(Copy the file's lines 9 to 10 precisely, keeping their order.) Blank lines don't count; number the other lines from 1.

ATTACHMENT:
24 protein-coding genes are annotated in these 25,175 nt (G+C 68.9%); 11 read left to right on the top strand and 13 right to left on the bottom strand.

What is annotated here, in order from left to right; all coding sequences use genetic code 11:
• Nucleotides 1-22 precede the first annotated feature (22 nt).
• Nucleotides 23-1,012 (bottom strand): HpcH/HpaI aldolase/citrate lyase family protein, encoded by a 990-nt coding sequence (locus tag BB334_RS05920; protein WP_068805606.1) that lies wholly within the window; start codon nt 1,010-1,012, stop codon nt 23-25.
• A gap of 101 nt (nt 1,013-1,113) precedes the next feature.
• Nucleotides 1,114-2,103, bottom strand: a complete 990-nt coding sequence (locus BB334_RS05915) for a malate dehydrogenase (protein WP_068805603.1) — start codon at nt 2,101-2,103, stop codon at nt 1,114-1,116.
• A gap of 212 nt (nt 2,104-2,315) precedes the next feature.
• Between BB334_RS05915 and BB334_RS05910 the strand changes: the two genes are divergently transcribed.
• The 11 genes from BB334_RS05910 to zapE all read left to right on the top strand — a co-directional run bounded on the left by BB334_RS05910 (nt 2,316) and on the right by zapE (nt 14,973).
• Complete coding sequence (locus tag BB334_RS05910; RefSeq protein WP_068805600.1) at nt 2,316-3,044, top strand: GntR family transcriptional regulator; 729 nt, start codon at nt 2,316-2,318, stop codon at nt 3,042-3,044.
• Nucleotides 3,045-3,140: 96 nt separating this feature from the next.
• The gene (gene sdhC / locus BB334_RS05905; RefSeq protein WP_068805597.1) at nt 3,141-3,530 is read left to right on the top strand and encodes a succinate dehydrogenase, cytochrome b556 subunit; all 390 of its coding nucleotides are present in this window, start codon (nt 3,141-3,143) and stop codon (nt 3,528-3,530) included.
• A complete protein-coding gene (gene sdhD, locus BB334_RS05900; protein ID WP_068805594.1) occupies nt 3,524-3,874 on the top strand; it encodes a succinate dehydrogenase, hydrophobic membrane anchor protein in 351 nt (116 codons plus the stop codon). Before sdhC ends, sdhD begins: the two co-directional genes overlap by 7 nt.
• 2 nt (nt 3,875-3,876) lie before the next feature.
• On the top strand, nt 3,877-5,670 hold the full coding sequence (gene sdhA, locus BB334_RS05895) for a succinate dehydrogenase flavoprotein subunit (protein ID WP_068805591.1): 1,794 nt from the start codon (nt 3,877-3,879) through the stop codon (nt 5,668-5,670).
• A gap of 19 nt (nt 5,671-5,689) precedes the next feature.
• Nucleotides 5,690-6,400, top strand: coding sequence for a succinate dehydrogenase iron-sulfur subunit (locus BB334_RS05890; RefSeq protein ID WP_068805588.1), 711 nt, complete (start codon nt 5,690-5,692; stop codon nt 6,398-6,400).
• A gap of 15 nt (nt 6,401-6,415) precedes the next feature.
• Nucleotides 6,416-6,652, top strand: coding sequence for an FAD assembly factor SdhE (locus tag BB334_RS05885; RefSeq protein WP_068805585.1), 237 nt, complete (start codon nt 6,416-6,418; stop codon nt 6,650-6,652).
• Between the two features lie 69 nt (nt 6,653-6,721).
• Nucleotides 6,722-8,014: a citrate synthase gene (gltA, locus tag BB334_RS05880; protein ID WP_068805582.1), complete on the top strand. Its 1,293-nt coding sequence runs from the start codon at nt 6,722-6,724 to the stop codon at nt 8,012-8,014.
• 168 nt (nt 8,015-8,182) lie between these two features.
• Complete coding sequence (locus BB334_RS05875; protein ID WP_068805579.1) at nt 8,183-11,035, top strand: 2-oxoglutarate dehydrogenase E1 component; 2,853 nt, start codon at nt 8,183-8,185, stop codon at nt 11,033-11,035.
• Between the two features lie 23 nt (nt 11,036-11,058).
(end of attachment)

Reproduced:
• The 11 genes from BB334_RS05910 to zapE all read left to right on the top strand — a co-directional run bounded on the left by BB334_RS05910 (nt 2,316) and on the right by zapE (nt 14,973).
• Complete coding sequence (locus tag BB334_RS05910; RefSeq protein WP_068805600.1) at nt 2,316-3,044, top strand: GntR family transcriptional regulator; 729 nt, start codon at nt 2,316-2,318, stop codon at nt 3,042-3,044.